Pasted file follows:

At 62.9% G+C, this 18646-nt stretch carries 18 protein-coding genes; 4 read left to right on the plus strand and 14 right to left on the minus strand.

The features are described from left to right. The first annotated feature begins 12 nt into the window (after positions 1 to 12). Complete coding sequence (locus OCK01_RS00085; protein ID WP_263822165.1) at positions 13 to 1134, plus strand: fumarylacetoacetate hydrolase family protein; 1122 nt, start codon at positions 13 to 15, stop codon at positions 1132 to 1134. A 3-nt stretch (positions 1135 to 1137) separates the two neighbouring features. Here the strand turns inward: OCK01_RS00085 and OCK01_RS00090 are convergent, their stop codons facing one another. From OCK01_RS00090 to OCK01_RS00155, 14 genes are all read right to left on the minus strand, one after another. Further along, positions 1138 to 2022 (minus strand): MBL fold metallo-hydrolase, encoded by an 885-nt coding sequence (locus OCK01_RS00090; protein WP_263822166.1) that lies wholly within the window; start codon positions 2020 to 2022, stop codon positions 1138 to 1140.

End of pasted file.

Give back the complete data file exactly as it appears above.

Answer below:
At 62.9% G+C, this 18646-nt stretch carries 18 protein-coding genes; 4 read left to right on the plus strand and 14 right to left on the minus strand.

The features are described from left to right. The first annotated feature begins 12 nt into the window (after positions 1 to 12). Complete coding sequence (locus OCK01_RS00085; protein ID WP_263822165.1) at positions 13 to 1134, plus strand: fumarylacetoacetate hydrolase family protein; 1122 nt, start codon at positions 13 to 15, stop codon at positions 1132 to 1134. A 3-nt stretch (positions 1135 to 1137) separates the two neighbouring features. Here the strand turns inward: OCK01_RS00085 and OCK01_RS00090 are convergent, their stop codons facing one another. From OCK01_RS00090 to OCK01_RS00155, 14 genes are all read right to left on the minus strand, one after another. Further along, positions 1138 to 2022 (minus strand): MBL fold metallo-hydrolase, encoded by an 885-nt coding sequence (locus OCK01_RS00090; protein WP_263822166.1) that lies wholly within the window; start codon positions 2020 to 2022, stop codon positions 1138 to 1140.